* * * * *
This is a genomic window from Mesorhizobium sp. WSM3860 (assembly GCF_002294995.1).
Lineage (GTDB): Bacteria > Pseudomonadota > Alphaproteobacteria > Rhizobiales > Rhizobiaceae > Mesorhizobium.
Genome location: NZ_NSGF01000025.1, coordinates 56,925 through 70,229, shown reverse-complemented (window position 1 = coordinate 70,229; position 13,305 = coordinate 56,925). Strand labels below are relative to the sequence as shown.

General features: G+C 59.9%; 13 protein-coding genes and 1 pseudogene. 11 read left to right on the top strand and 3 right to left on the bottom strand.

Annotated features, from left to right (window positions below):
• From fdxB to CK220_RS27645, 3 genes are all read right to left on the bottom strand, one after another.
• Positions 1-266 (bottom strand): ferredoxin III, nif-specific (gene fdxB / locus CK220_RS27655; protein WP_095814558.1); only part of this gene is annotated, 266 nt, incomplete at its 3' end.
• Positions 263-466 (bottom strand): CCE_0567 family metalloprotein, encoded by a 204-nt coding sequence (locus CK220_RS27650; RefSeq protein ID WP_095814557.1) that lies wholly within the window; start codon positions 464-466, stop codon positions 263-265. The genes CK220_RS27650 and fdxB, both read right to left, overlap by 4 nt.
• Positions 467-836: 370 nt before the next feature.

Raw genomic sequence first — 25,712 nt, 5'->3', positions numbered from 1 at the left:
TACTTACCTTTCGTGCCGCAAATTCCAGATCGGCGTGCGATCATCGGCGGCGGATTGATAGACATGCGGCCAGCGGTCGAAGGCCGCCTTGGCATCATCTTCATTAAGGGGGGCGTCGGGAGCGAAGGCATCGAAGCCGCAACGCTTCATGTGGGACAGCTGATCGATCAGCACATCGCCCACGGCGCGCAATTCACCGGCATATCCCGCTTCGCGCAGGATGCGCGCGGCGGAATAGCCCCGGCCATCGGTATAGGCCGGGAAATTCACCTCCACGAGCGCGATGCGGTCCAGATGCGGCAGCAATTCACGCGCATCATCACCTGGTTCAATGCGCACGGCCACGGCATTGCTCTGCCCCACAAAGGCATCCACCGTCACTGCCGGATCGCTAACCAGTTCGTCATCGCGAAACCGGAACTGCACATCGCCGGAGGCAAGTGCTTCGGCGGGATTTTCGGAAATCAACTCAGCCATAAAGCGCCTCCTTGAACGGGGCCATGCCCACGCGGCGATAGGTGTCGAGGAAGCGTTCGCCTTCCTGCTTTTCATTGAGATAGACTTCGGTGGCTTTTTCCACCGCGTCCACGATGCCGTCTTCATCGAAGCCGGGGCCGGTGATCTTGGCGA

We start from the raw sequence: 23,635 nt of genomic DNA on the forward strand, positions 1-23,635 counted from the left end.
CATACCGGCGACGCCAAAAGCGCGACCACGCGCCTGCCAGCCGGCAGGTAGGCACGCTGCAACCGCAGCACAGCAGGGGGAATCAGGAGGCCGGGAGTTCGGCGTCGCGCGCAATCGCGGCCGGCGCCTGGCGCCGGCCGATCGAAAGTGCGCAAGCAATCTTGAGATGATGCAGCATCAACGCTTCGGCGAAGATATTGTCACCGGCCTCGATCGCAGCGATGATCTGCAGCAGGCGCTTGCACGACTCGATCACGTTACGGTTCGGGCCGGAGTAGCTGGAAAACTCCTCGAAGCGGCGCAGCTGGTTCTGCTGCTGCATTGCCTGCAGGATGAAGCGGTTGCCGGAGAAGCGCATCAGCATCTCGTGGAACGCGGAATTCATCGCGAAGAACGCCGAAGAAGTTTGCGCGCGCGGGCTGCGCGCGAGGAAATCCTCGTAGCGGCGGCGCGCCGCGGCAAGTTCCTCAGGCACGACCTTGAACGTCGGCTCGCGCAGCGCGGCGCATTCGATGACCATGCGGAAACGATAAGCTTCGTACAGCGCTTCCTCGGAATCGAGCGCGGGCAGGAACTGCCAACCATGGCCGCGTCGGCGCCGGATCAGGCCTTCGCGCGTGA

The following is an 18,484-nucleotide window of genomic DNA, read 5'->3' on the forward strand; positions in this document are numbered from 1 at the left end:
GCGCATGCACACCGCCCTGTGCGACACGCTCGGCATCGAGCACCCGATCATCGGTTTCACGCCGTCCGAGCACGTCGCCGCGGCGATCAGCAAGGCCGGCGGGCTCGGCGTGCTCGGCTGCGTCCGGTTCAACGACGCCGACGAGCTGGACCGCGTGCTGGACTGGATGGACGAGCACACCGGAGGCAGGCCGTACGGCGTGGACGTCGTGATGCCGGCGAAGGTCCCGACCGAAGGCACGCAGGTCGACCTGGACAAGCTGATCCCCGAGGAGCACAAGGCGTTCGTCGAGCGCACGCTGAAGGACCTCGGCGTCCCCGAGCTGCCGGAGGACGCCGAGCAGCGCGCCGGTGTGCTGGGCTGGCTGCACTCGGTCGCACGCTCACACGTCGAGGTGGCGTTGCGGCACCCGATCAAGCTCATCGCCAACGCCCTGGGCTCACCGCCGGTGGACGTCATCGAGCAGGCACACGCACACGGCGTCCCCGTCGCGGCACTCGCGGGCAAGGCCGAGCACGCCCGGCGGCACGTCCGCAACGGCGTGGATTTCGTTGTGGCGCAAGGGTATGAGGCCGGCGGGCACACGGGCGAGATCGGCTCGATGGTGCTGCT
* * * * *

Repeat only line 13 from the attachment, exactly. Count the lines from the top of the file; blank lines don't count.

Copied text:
CATACCGGCGACGCCAAAAGCGCGACCACGCGCCTGCCAGCCGGCAGGTAGGCACGCTGCAACCGCAGCACAGCAGGGGGAATCAGGAGGCCGGGAGTTCGGCGTCGCGCGCAATCGCGGCCGGCGCCTGGCGCCGGCCGATCGAAAGTGCGCAAGCAATCTTGAGATGATGCAGCATCAACGCTTCGGCGAAGATATTGTCACCGGCCTCGATCGCAGCGATGATCTGCAGCAGGCGCTTGCACGACTCGATCACGTTACGGTTCGGGCCGGAGTAGCTGGAAAACTCCTCGAAGCGGCGCAGCTGGTTCTGCTGCTGCATTGCCTGCAGGATGAAGCGGTTGCCGGAGAAGCGCATCAGCATCTCGTGGAACGCGGAATTCATCGCGAAGAACGCCGAAGAAGTTTGCGCGCGCGGGCTGCGCGCGAGGAAATCCTCGTAGCGGCGGCGCGCCGCGGCAAGTTCCTCAGGCACGACCTTGAACGTCGGCTCGCGCAGCGCGGCGCATTCGATGACCATGCGGAAACGATAAGCTTCGTACAGCGCTTCCTCGGAATCGAGCGCGGGCAGGAACTGCCAACCATGGCCGCGTCGGCGCCGGATCAGGCCTTCGCGCGTGA